Advice for newly-accepted study abroad students
Posted by Andy Steves in on April 24, 2015..
By Shannen O'Brien
If I do recall correctly, it was around this time a year ago that I received the infamous acceptance letter to study abroad for an academic year in Madrid. If you’re reading this article right now, congratulations on getting accepted to your study abroad program! You’re in for a great semester or year. There are a few things I strongly recommend before leaving for your host country and starting your semester:
First, reach out to former students from your school/study abroad program that went to the same location that you’re planning on studying in. There’s no better way to get insider tips than from veteran students who experienced it firsthand. They’re the ones who are familiar with the classes at the participating university, they know how to navigate the public transportation, and can advise you on avoiding certain social faux pas in your country. Don’t be afraid to ask them questions: these students want to share their experiences! You might even get recommendations for amazing restaurants, clubs, or which host family to stay with!
Start getting all of the paperwork filled out for student visas NOW. Once you make your deposit in the international programs at your home university, you’re locked into your program abroad. Our federal government can be very slow in processing paperwork, and even though your program advisors could dissuade you from acting early, you’ll be doing yourself a favor in the long run. Take it from me: my mother and I were running around last minute and really lucked out by getting our own appointment with the consulate due to a late reception of the government paperwork that we had submitted.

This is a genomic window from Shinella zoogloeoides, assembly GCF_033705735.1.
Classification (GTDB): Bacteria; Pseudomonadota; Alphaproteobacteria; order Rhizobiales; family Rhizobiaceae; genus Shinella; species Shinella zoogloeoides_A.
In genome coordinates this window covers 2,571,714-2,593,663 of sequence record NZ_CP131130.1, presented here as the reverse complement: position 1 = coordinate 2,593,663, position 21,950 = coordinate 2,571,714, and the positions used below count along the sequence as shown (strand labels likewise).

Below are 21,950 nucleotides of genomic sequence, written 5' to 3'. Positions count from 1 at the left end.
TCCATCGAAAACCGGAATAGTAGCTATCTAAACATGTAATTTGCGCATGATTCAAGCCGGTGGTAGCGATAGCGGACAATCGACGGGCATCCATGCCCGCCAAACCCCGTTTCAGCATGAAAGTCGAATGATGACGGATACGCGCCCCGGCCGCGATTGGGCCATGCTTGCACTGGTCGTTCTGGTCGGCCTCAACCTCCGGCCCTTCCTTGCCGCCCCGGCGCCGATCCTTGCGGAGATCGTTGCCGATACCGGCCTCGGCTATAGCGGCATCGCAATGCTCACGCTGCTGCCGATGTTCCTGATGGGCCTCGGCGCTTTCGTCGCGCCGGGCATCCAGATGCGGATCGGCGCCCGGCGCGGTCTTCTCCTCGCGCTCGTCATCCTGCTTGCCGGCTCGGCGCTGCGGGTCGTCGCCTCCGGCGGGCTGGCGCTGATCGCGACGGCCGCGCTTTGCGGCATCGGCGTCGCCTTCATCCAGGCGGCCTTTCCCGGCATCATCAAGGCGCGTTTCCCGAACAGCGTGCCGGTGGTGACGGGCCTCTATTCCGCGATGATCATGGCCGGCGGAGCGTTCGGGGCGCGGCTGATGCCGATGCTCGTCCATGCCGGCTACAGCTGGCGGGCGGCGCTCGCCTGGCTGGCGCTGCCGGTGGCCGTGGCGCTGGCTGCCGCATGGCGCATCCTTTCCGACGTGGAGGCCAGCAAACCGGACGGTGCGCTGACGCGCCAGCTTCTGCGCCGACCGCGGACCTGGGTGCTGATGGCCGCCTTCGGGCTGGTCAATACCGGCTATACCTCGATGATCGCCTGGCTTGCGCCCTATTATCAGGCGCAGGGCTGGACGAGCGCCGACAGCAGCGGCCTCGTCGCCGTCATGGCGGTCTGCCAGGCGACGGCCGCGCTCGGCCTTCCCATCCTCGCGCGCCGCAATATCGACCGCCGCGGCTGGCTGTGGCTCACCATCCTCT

And finally, do some independent research. Look up the monthly temperatures for your city, start learning some common expressions (if you’re in a non-English speaking country), and maybe even investigate potential trips you want to take. The earlier you make reservations, the cheaper it will be! And if you’re like me and other study abroaders, you’re going to want to travel. Congrats and good luck!
My WSA experience was incredible. It was very well-organized, and my tour guide made me feel right at home. I always felt safe, which was important to me. We got to see so much in a short amount of time, but it didn't feel rushed. I was very impressed!Katie Barglowski, University of Northern Colorado ~ St. Patrick's College, Dublin, Fall 2015
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